Via Mediaite, I’ll leave you to supply your own hacky joke about what Bill’s view of “enhanced patdowns” might be. Two interesting elements here, though. First, notwithstanding her leeriness about junk-touching, Hillary ends up defending the policy anyway. She’s in no position to do otherwise given that Napolitano and The One himself support it, but watching one Democratic all-star after another come out publicly in favor of strip-or-grope really brings home what a politicized farce most national security issues are. Had this happened while Bush was in office, their brows would all be exquisitely furrowed while prominent Republicans would be much more equivocal; needless to say, this exchange last night between Huckabee and Whoopi Goldberg would have been very different on both sides. No policy issue is immune from politics, but this one should be a bit more immune, no?
Second, to Hillary’s credit, she does allude to changing the procedures to limit the number of passengers subjected to the touching o’ the junk. We’ve heard that idea floated once before this week in Robert Poole’s piece for Reason calling for a “Trusted Traveler” program, and now here’s former State Department counterterror advisor Thomas McNamara proposing the same thing in today’s LA Times. If you’re trying to find a needle in a haystack, it’s a big help if you can reduce the haystack:
The first is to recognize that the vast majority of passengers are not terrorists. We need to deal with as many of the non-terrorists as possible before they arrive at airport checkpoints. A national, voluntary “trusted passenger” program would do that by advance background checks and biometric identity documents, which could be reviewed, renewed or revoked at any time. Privacy and civil liberties could be protected by strong privacy legislation and oversight by an independent board. Costs could be shared by passengers, airports, airlines and governments.
Although there are a couple of local, commercial programs already in place, they include only a tiny number of passengers. In a truly national program, “trusted” passengers at all airports could move through simplified, expedited check-ins with only occasional random searches.
If, eventually, half of each day’s passengers were to qualify as trusted on domestic flights and a third on international flights, that would be a huge reduction in the size of the haystack. Frequent flyers and airline crews, for example, collectively go through the security routine hundreds of millions of times each year. To what purpose? Imagine what taking even them out of the stack would mean in terms of saving time, money and human resources that could then be focused on the “non-trusted” travelers.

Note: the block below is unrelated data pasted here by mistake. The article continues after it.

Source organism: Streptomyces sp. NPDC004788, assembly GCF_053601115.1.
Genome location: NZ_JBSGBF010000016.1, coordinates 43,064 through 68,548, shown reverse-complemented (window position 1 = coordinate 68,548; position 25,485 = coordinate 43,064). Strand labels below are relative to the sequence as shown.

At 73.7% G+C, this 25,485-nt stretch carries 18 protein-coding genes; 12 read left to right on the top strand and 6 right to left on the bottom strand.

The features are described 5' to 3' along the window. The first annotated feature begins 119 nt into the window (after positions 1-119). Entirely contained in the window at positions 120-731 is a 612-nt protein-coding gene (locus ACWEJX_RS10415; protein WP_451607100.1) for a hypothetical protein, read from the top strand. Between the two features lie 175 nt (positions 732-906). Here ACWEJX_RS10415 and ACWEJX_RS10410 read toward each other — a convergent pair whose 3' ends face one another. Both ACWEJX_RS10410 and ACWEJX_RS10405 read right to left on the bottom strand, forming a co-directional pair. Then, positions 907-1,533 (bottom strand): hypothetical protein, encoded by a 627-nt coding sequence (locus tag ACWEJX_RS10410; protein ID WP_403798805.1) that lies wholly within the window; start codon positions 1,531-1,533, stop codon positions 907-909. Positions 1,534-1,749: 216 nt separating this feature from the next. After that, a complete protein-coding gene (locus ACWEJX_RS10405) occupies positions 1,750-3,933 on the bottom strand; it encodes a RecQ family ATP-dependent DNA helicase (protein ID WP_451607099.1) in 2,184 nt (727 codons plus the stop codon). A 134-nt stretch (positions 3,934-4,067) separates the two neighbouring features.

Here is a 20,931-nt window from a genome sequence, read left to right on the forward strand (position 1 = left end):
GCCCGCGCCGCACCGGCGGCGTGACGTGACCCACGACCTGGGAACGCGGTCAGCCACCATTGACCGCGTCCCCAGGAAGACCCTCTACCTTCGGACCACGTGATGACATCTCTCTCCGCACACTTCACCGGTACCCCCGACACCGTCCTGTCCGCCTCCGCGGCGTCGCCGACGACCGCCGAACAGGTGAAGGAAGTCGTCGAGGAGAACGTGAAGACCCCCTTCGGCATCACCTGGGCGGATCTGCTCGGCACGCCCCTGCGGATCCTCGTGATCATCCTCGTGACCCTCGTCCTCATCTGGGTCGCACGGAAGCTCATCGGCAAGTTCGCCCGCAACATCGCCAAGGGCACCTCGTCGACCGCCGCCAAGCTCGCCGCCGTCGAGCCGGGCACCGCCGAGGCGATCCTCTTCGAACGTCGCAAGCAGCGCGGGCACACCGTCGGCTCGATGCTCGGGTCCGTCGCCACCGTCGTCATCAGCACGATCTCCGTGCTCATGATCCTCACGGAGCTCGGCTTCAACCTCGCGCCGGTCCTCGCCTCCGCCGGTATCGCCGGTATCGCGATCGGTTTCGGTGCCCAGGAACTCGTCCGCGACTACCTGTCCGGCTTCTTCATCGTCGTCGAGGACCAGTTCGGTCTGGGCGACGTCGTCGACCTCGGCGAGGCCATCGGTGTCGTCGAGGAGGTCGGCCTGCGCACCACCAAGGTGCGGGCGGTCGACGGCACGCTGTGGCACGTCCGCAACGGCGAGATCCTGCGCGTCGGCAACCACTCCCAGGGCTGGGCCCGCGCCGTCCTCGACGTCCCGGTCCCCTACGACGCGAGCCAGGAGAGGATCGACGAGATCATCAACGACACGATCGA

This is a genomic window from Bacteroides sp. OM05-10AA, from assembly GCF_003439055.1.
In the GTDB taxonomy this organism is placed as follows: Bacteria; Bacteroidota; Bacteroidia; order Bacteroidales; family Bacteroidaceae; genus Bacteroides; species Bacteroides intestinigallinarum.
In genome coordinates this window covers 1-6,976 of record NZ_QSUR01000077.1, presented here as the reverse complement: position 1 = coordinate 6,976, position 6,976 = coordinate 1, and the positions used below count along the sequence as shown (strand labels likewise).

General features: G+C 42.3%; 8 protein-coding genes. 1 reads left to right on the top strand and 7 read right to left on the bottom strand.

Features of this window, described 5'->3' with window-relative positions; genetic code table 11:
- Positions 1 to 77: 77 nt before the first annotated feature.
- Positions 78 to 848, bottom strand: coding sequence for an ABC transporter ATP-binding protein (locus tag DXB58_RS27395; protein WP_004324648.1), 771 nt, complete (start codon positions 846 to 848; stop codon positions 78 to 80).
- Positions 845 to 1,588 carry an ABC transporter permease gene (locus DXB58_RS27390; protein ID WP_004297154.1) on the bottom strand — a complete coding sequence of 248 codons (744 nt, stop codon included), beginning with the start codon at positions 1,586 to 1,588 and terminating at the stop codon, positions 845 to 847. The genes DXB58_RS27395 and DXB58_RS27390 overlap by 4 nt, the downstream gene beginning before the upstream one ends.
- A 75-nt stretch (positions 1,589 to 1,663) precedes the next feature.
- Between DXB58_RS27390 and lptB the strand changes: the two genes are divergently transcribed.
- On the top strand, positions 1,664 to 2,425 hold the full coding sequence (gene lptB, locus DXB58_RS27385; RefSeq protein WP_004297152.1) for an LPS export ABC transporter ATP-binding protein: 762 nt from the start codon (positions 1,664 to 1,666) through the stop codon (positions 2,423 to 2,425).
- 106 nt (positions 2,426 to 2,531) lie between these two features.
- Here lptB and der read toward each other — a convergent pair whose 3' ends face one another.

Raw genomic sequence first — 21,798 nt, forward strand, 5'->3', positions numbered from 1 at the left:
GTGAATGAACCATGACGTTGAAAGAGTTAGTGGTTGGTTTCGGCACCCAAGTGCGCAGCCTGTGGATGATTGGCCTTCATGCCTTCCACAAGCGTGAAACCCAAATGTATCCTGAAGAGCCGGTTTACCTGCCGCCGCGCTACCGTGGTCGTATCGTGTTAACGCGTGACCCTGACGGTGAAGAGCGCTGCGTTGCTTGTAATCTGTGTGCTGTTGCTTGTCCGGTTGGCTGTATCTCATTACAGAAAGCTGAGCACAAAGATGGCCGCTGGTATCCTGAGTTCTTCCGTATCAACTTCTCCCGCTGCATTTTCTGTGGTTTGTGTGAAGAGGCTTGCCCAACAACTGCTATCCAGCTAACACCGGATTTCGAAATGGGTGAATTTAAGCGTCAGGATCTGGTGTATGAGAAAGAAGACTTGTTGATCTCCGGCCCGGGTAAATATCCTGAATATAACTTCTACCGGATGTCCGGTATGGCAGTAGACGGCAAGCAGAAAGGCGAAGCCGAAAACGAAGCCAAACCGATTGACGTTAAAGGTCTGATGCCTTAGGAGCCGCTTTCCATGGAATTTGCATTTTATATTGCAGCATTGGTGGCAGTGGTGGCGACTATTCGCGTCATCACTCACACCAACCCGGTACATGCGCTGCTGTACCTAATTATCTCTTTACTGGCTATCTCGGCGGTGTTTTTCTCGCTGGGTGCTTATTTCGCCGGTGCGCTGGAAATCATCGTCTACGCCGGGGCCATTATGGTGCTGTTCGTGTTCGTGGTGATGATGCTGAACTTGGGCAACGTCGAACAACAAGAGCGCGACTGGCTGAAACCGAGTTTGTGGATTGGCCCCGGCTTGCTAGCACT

TSA’s director insists that they’re not changing the policy, but if the drip-drip-drip of cell-phone videos of humiliating patdowns being linked by Drudge doesn’t change his mind, it’s likely to change his boss’s. (Videos like this one suggesting a wait-line apocalypse coming on Wednesday will help too.) And if Obama and Napolitano don’t come up with something before year’s end, I’m sure the new Republican House will be happy to hold hearings on this a few months from now to nudge them along. Imagine the scene of angry parents testifying before Congress about their toddlers being strip-searched. Good politics in that case actually could lead to better policy.
Exit question: Er, why are jihadis bothering with airlines anyway when they’d have a better shot at getting past security on Amtrak? Frankly, they’re a lot better at blowing up trains than they are airplanes.
Update: That was fast. This morning, TSA chief John Pistole said he sympathized with passengers’ discomfort but that the procedures won’t be changing. A few hours and presumably a few tense phone calls from his superiors later, we get this:
Heeding a sudden furor, John Pistole, administrator of the Transportation Security Administration, said in a Sunday afternoon statement to POLITICO that airport screening procedures “will be adapted as conditions warrant,” in an effort to make them “as minimally invasive as possible, while still providing the security that the American people want and deserve.”…
“We welcome feedback and comments on the screening procedures from the traveling public, and we will work to make them as minimally invasive as possible, while still providing the security that the American people want and deserve. We are constantly evaluating and adapting our security measures, and as we have said from the beginning, we are seeking to strike the right balance between privacy and security.
“In all such security programs, especially those that are applied nationwide, there is a continual process of refinement and adjustment to ensure that best practices are applied and that feedback and comment from the traveling public is taken into account. This has always been viewed as an evolving program that will be adapted as conditions warrant, and we greatly appreciate the cooperation and understanding of the American people.
I wonder who ordered him to have a change of heart. Napolitano or Obama?